A bill that would establish regulations and protections for a wide range of medical marijuana businesses in California continues to make progress in the legislature. Sen. Lou Correa’sbill SB 1262recently emerged from the Assembly Public Safety Committee, and will next be considered in the Appropriations Committee in August.
Sen. Correa’s bill has been heavily amended no less than five times since it was introduced in February. Many of the changes in the past few months have been big improvements, but some provisions remain troubling. For instance, the current version of the bill requires costly business license fees, saddles local governments with primary responsibility to enforce the law, and gives wide latitude to law enforcement officials to prohibit businesses.
We have been told it is too early to know if these requirements will change as negotiations among many different groups continue at a rapid pace. The only thing that is certain is that the bill remains very much a work in progress. For a list of MPP’s concerns with the current draft of the bill, click here.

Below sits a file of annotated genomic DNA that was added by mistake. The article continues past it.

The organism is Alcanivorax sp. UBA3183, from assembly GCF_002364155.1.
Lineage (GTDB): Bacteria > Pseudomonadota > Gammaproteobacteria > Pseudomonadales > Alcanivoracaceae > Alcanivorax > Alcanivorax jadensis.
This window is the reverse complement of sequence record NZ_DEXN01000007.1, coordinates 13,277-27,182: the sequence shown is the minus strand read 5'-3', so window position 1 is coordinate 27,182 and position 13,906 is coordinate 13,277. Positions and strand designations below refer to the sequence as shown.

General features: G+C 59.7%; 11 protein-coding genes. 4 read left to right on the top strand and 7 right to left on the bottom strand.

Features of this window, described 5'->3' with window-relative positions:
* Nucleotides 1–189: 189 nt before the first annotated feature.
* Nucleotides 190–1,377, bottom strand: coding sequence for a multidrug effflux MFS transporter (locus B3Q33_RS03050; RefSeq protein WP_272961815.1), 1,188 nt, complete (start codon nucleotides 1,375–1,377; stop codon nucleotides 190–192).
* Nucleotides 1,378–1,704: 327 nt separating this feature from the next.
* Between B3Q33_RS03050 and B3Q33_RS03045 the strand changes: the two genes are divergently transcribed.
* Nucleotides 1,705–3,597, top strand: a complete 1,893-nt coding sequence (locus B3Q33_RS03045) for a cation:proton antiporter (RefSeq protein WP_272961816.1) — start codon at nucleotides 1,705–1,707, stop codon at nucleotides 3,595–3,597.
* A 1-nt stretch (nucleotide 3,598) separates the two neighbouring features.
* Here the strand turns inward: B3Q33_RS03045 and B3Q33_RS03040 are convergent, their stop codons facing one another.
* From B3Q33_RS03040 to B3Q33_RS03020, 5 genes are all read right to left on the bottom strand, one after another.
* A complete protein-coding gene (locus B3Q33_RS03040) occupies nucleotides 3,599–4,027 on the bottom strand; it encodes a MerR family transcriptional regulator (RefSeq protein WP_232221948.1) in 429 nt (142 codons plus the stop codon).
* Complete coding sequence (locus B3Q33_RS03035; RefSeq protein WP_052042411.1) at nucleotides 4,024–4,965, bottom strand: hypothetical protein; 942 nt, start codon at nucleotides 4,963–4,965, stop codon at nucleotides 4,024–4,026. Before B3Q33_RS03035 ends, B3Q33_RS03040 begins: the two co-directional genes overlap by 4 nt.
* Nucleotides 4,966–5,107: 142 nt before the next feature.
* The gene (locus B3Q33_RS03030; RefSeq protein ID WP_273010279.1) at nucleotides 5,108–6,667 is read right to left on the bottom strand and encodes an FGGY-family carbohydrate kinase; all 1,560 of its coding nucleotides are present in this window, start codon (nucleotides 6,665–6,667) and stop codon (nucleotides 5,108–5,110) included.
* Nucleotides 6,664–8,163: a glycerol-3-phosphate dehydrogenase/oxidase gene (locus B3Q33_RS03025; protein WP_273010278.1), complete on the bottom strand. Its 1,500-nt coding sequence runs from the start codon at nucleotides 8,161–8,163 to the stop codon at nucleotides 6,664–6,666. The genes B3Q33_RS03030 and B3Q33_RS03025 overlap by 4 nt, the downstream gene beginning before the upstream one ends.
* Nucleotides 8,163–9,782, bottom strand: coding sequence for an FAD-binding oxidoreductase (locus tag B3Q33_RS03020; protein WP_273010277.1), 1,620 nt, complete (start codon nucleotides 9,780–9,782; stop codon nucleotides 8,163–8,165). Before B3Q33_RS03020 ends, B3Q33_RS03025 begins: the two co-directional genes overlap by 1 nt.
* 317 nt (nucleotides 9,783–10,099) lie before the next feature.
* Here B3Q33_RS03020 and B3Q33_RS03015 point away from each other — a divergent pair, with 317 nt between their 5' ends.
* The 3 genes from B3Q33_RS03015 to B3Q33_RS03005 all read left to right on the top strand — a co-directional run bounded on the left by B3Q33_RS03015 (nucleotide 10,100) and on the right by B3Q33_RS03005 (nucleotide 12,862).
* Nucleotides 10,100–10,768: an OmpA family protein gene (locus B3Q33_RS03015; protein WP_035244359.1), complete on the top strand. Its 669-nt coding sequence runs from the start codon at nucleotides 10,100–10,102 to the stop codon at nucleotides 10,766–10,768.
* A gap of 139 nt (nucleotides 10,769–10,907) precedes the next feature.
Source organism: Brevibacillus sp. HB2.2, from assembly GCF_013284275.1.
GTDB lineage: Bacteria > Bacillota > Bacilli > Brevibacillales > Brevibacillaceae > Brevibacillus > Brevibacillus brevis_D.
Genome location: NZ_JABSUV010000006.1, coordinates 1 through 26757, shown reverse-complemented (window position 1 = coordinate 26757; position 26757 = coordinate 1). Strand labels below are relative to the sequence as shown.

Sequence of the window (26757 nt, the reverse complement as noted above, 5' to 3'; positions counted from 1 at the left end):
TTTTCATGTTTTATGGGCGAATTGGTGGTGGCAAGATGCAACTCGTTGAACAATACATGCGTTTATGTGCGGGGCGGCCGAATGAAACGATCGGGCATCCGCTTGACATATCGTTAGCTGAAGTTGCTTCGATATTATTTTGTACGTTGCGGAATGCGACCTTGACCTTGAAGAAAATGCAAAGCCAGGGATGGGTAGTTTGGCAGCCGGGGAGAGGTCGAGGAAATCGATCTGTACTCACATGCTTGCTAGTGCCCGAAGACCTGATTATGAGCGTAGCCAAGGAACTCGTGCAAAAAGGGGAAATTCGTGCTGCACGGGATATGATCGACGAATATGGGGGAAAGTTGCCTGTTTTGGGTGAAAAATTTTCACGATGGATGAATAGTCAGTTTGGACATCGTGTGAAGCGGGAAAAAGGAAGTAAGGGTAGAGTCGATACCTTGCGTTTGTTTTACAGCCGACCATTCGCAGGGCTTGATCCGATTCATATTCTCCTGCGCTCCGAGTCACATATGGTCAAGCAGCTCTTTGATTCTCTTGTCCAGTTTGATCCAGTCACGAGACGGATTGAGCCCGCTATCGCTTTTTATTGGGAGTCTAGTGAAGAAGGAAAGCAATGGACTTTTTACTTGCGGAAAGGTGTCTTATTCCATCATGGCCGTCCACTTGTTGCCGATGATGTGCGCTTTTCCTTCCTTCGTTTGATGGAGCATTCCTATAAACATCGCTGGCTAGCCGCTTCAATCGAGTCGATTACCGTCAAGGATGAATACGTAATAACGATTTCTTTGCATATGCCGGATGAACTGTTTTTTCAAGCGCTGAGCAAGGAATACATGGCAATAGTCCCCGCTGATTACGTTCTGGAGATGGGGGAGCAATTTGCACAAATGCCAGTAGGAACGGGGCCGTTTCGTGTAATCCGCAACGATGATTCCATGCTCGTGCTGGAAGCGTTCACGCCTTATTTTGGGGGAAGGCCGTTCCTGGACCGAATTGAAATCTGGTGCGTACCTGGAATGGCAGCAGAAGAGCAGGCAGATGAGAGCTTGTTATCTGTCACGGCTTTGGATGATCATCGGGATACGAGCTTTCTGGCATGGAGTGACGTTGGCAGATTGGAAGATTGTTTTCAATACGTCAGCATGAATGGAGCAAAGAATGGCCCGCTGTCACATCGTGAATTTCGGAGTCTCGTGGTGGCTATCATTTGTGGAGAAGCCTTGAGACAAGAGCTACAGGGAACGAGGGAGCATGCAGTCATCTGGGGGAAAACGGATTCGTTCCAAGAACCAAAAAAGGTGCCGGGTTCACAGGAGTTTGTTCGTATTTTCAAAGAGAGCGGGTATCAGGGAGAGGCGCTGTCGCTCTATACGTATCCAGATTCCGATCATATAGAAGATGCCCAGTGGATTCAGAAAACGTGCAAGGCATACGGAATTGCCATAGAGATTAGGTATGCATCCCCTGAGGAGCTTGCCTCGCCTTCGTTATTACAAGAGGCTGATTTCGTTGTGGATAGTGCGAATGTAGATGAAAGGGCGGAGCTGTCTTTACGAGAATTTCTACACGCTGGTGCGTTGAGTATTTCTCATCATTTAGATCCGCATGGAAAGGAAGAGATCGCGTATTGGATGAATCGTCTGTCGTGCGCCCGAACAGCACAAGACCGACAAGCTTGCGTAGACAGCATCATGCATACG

A University of Minnesota research group, led by chief researcher Kalpna Gupta, has found that the cannabinoids in marijuana can help treat pain caused by sickle cell disease, reports Minnesota Daily. The group has been running tests on mice and it has yielded good outcomes from those tests. The study says the next step is to move onto human trials; however, it is running into issues with Minnesota’s laws.
In order to take this next step, the research will be moved to California, where medical marijuana became legal almost 20 years ago. Minnesota, on the other hand, has a stricter medical marijuana law that will take effect next summer. This research may actually affect the Minnesota law, however, by providing evidence that could help add sickle cell disease to the qualifying health conditions for the program.